Well some of you may know that we have had our fair share of trouble parenting our youngest son. Over the 2 1/2 years I have been his mom I have lived under a cloud of doubt and anxiety over some of his behavior. I have been judged, misjudged, angry, hurt, lonely and just basically misunderstood. I have felt guilty and sorry for myself everyday and I have cried many tears. I have felt frustrated and rejected many times by him and others. I guess somewhere in my head I believed it was all my fault that he was "different" I have been told I wasn't stern enough and that I was too stern. "If you just were more structured...or organized" I have been gossiped about and found out later that I was apparently scaring adoptive families because I was "complaining" too much, and that I should stop "complaining" I did this to myself. I don't think people in the end really think about what they say. My all time favorites "Oh my kid does that too" and "He is such and angel can I take him home?"
I have to say that when we adopted our youngest daughter I was hesitant. By the grace of God I never stopped advocating adoption, I never stopped believing adoption was God's plan and will. I just laid down under a blanket of guilt and anger wandering why all of this was happening. "Why did I have so many issues" "It must be adoption, therefore it is me" Some of it is me but...... not all of it.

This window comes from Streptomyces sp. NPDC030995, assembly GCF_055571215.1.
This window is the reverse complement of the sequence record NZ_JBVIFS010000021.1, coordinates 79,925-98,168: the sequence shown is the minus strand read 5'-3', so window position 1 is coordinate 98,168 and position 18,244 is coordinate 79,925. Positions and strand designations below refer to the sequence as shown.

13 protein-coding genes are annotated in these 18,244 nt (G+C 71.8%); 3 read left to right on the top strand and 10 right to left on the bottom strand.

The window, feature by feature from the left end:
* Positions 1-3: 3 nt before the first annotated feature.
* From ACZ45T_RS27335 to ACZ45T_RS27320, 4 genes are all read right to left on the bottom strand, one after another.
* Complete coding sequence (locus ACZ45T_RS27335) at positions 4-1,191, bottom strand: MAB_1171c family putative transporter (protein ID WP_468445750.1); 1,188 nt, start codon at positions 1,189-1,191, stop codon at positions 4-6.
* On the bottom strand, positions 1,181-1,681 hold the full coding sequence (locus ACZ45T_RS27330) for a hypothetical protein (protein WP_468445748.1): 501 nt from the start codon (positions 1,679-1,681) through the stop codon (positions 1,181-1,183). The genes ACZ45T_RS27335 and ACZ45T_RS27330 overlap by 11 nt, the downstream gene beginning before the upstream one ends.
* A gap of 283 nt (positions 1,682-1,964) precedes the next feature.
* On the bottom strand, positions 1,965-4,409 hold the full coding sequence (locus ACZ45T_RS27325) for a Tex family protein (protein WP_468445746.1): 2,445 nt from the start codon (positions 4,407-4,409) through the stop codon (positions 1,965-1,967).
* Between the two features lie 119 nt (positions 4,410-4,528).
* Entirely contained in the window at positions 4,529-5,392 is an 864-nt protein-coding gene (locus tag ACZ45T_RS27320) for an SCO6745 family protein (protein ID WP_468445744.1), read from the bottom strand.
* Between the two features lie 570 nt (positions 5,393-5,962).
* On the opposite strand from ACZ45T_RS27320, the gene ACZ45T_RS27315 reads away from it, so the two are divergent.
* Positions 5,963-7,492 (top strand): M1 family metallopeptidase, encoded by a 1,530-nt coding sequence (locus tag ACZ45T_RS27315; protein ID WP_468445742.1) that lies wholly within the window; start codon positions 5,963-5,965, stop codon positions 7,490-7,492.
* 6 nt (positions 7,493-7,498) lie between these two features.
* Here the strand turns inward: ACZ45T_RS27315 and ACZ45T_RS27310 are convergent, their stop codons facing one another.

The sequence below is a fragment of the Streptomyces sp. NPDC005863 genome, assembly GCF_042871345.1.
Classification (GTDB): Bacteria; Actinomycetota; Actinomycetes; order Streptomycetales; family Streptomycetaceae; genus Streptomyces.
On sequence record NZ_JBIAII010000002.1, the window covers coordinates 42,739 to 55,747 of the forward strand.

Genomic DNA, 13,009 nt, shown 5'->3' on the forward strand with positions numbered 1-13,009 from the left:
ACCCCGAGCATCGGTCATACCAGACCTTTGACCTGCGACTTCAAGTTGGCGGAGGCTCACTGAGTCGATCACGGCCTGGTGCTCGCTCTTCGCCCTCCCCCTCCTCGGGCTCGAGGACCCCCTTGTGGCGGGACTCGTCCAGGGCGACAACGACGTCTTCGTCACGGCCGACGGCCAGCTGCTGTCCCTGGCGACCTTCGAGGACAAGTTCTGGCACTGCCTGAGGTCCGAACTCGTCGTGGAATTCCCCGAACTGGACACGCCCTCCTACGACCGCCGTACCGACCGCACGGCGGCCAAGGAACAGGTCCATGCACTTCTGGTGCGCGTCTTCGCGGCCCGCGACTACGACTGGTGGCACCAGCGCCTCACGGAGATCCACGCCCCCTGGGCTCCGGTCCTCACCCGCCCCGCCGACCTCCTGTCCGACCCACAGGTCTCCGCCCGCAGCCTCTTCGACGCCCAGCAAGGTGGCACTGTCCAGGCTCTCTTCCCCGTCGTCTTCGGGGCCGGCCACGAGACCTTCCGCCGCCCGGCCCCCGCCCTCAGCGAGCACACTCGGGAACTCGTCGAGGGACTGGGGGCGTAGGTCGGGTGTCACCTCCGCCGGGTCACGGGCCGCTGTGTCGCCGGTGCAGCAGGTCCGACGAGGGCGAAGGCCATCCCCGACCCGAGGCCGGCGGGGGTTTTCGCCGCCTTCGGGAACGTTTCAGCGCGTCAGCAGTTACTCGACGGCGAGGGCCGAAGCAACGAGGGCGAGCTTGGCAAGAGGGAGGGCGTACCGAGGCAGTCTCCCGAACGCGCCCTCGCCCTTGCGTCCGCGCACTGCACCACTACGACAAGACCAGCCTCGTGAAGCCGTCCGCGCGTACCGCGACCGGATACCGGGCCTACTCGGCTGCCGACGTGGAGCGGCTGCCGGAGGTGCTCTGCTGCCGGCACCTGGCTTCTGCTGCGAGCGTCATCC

When we brought Nettie home I realized I could attach to a child, and even older child and that these things weren't just about adoption it was about something else. We saw a child Psychiatrist who happened to also be a Christian. She diagnosed him with something I already knew he had.
One night several months ago, thinking he was autistic, I stumbled across Oppositional Defiance Disorder. I thought to myself, "Well they just have a name for everything don't they?" Even though he fit every symptom he was young and I was just overreacting. I had an easier time thinking he was autistic, it somehow didn't sound as bad to me. So Gary and I hung on to the fact that he may be a child with Aspergers autism. He had an obsession with trains and wheels and trailers that was extreme and he has learning delays, sensory issues like the need to drive over gravel and go on bumps.